Now, do we even get into the ethics of reviewing one of your own releases in a trade publication? See RPM, June 1973, below. Naw, as RPM was itself a mouthpiece for a particular label and when the review is this over the top (and spot on 38 years later), and includes high praise from Metal Mike, we let it slide, no? Then, what do you do next? You have your friend Ken Barnes flog the thing in Fusion the next month, followed by a sweet Sculatti review of the second BOC record (along with a NICE photo of the Soft White Underbelly/Stalk-Forrest Group), wherein he talks about picking the Sonics of the 70’s. Great review, great record. This is how back in the day you created a real critical consensus! Don, the Imperial Dogs coulda been (are) the true Sonics of the 70’s! Decided not to crop Bangs’ review of Sun Ra’s “Atlantis” or Meltzer’s Spheeris reviews for your enjoyment. Oh yeah, a couple of pages of Sculatti/Saunders/Shipper’s 1974 “Brain Damage” as well. Mark Shipper phone home.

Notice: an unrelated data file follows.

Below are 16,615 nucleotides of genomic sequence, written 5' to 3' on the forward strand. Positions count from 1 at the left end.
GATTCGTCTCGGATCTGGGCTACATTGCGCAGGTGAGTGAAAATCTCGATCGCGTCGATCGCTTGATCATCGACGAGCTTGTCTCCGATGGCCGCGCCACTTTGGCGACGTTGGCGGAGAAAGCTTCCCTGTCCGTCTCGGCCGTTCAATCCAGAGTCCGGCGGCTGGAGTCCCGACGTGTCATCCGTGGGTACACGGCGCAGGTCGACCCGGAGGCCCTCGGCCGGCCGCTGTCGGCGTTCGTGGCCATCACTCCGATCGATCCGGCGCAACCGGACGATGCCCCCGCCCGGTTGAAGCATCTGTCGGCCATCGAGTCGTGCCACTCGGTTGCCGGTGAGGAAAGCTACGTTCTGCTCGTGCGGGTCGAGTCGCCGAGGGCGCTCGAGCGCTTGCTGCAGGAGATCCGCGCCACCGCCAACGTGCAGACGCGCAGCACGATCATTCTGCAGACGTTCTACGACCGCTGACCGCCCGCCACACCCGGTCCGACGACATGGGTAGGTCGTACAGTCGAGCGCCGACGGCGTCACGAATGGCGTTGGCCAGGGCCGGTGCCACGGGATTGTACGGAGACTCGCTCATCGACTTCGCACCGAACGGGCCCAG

Wednesday, April 6, 2011
The Great 1973 Sonics Revival/"The Closest Thing to Heavy Metal Until the Advent of the Zep and MC5"/Morock ("Moronic Rock")
Of the many places that could claim the mantle of pre-punk or proto-punk headquarters (for even a few minutes), let me introduce the San Fernando Valley circa 1972-1973, or more specifically Panorama City. That is the location of Mark Shipper’s BuckShot Records and the great compilation of the Sonics called “Explosives.” Then we have the Valley’s own Droogs practicing and releasing their first single in 1973 covering the Sonics’ “He’s Waitin'” on Plug-n-Socket, beating certain high profile “punk” folks to the pressing plant. I don't think there is any dispute these days to the Pacific Northwest's right to claim its place in the history of punk via the Sonics, Raiders, Wailers etc.